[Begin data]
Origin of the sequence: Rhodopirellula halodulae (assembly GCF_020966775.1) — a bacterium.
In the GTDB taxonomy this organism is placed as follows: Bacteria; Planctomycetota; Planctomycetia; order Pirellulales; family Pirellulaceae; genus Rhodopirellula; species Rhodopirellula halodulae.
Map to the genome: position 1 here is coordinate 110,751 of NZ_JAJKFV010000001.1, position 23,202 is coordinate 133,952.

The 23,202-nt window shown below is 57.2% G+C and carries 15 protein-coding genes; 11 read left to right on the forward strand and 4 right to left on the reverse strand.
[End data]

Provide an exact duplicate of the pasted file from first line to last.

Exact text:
Origin of the sequence: Rhodopirellula halodulae (assembly GCF_020966775.1) — a bacterium.
In the GTDB taxonomy this organism is placed as follows: Bacteria; Planctomycetota; Planctomycetia; order Pirellulales; family Pirellulaceae; genus Rhodopirellula; species Rhodopirellula halodulae.
Map to the genome: position 1 here is coordinate 110,751 of NZ_JAJKFV010000001.1, position 23,202 is coordinate 133,952.

The 23,202-nt window shown below is 57.2% G+C and carries 15 protein-coding genes; 11 read left to right on the forward strand and 4 right to left on the reverse strand.